It’s perfectly possible to self-teach game design. That’s how most pros have gotten to where they are.
You don’t need to know how to code, and any creative skill will go a long way in helping you make a game.
Here’s how to teach yourself to be a game designer in 5 steps:
- Learn to use a game engine.
- Start making games.
- Study the games you love.
- Read books and listen to conferences on game design.
- Participate in game jams.
These steps can look deceptively simple at first. The truth is that there’s a lot to each one, especially if you want to get into the industry. After reading this article, you’ll know how to make your own way as a game designer.
1. Learn To Use a Game Engine
Game engines are programs designed for creating games. Sounds simple enough, but some are much more powerful than others and more difficult to learn.
All games are made with a game engine. It’s like the platform where all the parts of a game are assembled. Many AAA studios have their own in-house engine, while sometimes engines are developed for only a specific game.
Game engines will require some dedication to learn. You’ll have to spend time watching tutorials and playing around with the one you choose before getting the hang of it.
Luckily, all of the options listed here offer first-party, high-quality tutorials, and you can always count on the community to lend you a hand.
Game Maker 2
This is a simple yet powerful game engine that doesn’t require any kind of coding skills. If you want to make a 2D game but don’t feel like learning any programming, this is the engine for you.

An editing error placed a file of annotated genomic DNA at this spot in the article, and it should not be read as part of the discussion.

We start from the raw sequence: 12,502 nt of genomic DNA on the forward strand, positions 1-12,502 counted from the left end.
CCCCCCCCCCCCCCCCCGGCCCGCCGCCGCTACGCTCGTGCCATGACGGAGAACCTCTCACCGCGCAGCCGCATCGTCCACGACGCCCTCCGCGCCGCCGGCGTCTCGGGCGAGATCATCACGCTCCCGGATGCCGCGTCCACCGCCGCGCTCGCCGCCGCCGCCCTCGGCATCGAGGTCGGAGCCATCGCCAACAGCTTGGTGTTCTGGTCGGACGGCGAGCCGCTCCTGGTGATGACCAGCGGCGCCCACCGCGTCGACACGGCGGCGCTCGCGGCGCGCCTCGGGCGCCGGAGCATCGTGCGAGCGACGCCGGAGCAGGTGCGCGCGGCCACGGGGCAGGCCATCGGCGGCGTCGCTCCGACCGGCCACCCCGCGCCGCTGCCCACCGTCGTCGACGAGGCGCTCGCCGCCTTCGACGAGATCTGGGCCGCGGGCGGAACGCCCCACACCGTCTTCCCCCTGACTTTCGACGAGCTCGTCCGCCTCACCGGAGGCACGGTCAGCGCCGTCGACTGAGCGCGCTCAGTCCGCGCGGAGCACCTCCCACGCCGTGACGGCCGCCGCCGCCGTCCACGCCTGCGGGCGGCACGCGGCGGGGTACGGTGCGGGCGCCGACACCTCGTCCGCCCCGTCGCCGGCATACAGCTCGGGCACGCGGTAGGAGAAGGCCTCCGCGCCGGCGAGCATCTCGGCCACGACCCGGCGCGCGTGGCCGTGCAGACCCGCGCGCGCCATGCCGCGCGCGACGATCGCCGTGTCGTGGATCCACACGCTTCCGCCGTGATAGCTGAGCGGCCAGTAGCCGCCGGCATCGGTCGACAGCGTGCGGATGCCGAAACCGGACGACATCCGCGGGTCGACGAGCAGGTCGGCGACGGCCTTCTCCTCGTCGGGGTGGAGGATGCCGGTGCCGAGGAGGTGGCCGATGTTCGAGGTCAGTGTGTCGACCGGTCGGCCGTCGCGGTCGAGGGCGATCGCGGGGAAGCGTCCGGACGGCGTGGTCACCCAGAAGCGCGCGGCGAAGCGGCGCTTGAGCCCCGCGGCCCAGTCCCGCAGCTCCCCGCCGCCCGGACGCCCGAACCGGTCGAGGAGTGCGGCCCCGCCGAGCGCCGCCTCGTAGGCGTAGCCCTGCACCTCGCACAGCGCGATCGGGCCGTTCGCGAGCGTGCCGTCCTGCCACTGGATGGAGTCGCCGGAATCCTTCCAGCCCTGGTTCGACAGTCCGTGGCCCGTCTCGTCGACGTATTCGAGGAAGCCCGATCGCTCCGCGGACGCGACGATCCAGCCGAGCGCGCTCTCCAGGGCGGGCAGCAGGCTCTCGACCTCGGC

But don’t think your options are limited. Here’s a very impressive list of games that have been made in Game Maker:
- Hotline Miami and Hotline Miami 2
- Shovel Knight.
All of those games sold millions of copies, and they don’t look like they were made on templates (and they weren’t). Game Maker 2 will allow you to go deeper as you learn it.
Here’s how Game maker is good for beginners like you:
- You can drag and drop assets and pieces of code. This way, you can visualize code in an intuitive and not-so-technical way.
- It lets you edit images inside the engine. That way, you don’t have to use several programs simultaneously or manage large amounts of files.
- This game engine comes with integrated animation and physics functionalities. You’ll only have to tweak them until you get what you want.
As its name suggests, RPG Maker is a specialist in making RPGs. However, it’s also excellent at handling other genres like visual novels.
There have been a few successful games made in RPG maker that by now have become cult classics:
- Yume Nikki
- LISA: The Painful
- To the Moon
RPG Maker gives you an easy-to-use framework where you can get by with absolutely no programming.
But you can get behind the curtains and use tools for coders if you want to. RPG Maker makes it extremely easy to build your own game with features like a map editor, a character generator, and a database of objects and events.
While not as flexible as Game Maker, RPG Maker is the easiest to use of all the options listed.
Unity is an option for those willing to put effort into learning their engine and a bit of code.
This game engine is, by far, the most powerful engine on the list. Regarding games made with Unity, there are many. Many of them are big names. Here are a few:
- Cities: Skylines
- Hollow Knight
- Outer Wilds
Impressive, right? You might think that an engine capable of doing all of that is out of reach for a beginner, but Unity has put a lot of effort into making approachable tutorials.
You don’t need experience in coding to start with Unity, but you’ll have to learn a few things as you get into it—mainly logic and syntax.
You won’t be making most of the coding yourself, thanks to Unity’s visual interface. But you still need to understand some things about how C# works.
If you’re ambitious and willing to put a lot of time into learning your game engine, go for Unity.